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A break with the past? Early signs not good

The atmosphere was carnival. Outside the gates of Leinster House newly elected TDs were behaving as though the nation had cause for celebration.

Grown men were weeping. The few females in our number had maxed out on the credit card for the day. Children, grandchildren, spouses, brothers, sisters, parents and friends had decided to have a party. The Dail bar was packed. Wednesday was a national day of denial.

Two hours later a bump wobbled the wagon. The Labour Party, typically, had its first tiff. Not about policy. No, politics as normal was restored when the announcement of the Coalition Cabinet was delayed over a spat about the spoils.

Joan Burton and Frances Fitzgerald -- the only women in Cabinet -- got lesser portfolios than expected. Joan appeared shafted by Labour's old guard while Frances' talents were hardly recognised. The sole Fine Gael woman had been entrusted to care for the nation's children.

Next, a humble bus took the chosen 16 to Aras an Uachtarain to receive their seals of office. Gone was the fleet of black Mercs. Gone, too, were the Fianna Fail ministerial salaries, reduced in the Coalition's first hour of office.

The message was being spun: the Enda-Eamon show is a break with the past. We shall see. We can hope. We will judge. But the early signs are not good despite the display for the media on their first day in office.

The big issues are hardly being addressed.


Yesterday our new Taoiseach headed out to Brussels to meet European President Jose Manuel Barroso to plead for better terms on the bailout.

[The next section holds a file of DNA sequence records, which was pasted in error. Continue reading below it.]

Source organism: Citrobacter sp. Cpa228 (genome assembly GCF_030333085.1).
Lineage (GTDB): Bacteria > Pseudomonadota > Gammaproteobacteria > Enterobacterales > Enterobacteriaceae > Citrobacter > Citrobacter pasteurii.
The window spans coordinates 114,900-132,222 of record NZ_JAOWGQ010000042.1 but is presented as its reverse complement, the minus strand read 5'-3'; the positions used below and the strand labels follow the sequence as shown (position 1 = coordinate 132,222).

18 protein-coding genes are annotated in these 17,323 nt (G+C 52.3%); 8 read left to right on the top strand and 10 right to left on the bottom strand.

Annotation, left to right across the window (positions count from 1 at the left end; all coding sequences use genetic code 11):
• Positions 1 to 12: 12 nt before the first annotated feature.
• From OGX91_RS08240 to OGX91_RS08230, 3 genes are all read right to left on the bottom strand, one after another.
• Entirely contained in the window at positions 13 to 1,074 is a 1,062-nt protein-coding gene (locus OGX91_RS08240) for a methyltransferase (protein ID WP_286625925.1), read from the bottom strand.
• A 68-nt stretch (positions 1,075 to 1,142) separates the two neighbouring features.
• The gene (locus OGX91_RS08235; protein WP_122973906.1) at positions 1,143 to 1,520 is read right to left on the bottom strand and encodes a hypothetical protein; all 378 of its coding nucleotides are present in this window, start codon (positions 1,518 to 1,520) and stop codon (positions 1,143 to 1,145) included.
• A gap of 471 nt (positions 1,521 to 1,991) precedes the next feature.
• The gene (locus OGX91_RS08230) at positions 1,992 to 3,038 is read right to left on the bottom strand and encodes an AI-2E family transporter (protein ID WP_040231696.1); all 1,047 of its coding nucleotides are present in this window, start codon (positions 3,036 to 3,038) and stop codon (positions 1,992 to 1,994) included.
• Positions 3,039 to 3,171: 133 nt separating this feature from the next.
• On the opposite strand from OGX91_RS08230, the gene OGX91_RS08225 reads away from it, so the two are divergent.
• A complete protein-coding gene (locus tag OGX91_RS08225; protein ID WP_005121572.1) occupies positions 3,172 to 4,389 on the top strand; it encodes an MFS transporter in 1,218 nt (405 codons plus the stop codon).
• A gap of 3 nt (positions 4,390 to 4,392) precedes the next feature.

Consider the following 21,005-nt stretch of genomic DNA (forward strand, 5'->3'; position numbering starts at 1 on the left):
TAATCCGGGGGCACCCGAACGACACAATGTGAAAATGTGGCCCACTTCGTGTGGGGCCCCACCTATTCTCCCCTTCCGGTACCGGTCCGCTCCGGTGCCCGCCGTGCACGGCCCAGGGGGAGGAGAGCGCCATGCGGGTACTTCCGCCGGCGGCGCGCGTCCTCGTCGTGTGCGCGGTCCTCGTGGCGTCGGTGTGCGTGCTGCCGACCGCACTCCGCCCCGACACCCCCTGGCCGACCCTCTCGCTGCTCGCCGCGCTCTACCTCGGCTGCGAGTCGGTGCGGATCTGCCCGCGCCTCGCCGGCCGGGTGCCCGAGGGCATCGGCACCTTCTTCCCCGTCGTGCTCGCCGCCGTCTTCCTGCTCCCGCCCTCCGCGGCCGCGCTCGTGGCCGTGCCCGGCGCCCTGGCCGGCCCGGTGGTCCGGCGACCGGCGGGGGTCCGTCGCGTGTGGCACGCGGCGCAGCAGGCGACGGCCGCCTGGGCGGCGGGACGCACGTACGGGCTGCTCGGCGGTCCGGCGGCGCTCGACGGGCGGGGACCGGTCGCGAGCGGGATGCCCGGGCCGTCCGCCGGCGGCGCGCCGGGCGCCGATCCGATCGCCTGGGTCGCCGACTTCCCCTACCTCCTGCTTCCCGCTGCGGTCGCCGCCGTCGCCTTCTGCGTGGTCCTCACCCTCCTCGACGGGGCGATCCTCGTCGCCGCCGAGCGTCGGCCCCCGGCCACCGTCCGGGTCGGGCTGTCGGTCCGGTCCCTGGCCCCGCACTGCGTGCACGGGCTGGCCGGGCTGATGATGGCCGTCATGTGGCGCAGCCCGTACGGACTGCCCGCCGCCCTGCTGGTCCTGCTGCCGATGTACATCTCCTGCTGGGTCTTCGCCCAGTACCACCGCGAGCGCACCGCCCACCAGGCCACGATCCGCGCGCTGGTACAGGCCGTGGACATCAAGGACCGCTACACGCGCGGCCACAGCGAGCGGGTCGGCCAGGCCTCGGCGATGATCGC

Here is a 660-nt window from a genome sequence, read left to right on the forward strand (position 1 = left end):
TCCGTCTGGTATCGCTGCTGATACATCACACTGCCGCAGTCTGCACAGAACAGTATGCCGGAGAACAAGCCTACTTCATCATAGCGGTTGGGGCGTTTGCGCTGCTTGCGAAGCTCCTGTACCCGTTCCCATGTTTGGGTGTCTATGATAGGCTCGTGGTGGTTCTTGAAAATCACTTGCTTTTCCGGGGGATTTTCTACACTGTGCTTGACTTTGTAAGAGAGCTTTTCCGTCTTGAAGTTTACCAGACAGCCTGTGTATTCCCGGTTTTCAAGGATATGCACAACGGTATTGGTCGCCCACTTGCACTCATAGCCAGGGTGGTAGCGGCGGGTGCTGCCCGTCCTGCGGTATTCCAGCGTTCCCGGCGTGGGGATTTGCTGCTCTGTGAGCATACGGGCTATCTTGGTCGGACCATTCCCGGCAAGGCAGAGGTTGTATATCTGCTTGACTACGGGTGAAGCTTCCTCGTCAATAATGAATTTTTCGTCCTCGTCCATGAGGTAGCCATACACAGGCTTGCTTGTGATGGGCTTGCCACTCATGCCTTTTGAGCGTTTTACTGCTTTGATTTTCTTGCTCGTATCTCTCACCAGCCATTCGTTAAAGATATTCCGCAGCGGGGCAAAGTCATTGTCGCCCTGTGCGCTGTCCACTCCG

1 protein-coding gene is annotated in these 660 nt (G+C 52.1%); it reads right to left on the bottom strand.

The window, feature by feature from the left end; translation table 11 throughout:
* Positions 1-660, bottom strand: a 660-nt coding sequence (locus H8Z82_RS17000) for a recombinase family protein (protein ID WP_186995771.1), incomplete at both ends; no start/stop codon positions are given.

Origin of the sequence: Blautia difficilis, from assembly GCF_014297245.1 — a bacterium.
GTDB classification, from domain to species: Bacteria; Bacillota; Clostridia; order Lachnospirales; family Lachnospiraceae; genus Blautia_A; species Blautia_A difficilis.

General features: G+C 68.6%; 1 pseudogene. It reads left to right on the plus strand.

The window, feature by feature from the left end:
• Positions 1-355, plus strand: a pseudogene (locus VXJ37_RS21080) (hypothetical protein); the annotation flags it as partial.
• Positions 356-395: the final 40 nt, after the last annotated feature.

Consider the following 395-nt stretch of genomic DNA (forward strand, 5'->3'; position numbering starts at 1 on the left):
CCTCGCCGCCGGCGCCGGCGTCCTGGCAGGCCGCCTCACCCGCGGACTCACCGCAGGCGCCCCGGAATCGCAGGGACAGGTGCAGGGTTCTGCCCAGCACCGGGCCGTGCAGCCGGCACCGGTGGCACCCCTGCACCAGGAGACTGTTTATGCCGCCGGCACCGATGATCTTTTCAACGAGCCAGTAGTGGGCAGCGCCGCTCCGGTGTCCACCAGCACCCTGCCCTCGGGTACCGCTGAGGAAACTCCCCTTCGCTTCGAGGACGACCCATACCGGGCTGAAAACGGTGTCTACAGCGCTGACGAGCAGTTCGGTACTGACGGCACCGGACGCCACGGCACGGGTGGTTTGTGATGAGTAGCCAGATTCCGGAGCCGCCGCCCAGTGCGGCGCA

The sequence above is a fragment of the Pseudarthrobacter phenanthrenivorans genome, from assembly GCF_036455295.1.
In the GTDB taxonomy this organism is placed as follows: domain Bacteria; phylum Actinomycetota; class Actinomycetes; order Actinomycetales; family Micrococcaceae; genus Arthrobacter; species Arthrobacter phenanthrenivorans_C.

Enda has been infected by the same craven attitude to Europe as his predecessors.

We now know that Europe took a hard line on Ireland when Fianna Fail accepted the bailout terms. They are taking the same stance with Fine Gael and Labour. The new Coalition, having promised that there would be "burden sharing", is beating the fastest retreat since the Iraqi rout in Operation Desert Storm.

Enda's meeting with Barroso is paving the way for Finance Minister Michael Noonan to return from Brussels with a promise of a reduced interest rate on the €86bn loan. An empty concession, as a cut has been a foregone conclusion for weeks.

Let us judge the Coalition on its success in reversing Fianna Fail disasters. Not just in forcing Europe to take its foot off our throats, but on the promises of real political reform, not token changes. So far we have reason to be sceptical.

The dominance of the old guard in the new Cabinet is ominous. The dilution of the promise of a bonfire of 145 quangos in the election manifesto, down to " substantial cuts" in the Programme for Government, is deeply disturbing, suggesting a surrender to Labour's love of semi-states.

The appointment of a Labour Party minister, Brendan Howlin, to monitor public service reform will allow the unions to lean on their puppets in government.

The lack of any promised legislation to remove cronyism from Irish politics suggests that Fianna Fail cronies in the semi-states may soon be replaced by favourites from the Fine Gael tribe and the trade unions.

Even the commitment to Dail reform is looking shabby. The pledge of longer hours sounds fine, but if it is not going to make the Dail more meaningful it will be useless.

There is no mention in the Programme about radical Dail change, abolishing the multi-seat PR system to release TDs from pothole politics, to spend time as legislators.

Is the extraordinary system where ministers are given civil servants to answer their constituency queries to continue?

Ministers have a couple of extra staff looking after their seats. Will the new ministers indulge this old malpractice?

The Programme for Government is as silent on this topic as it is on quangos and cronyism.

The old guard is in the ascendant. A different old guard , but the same culture.

This is no time for partying.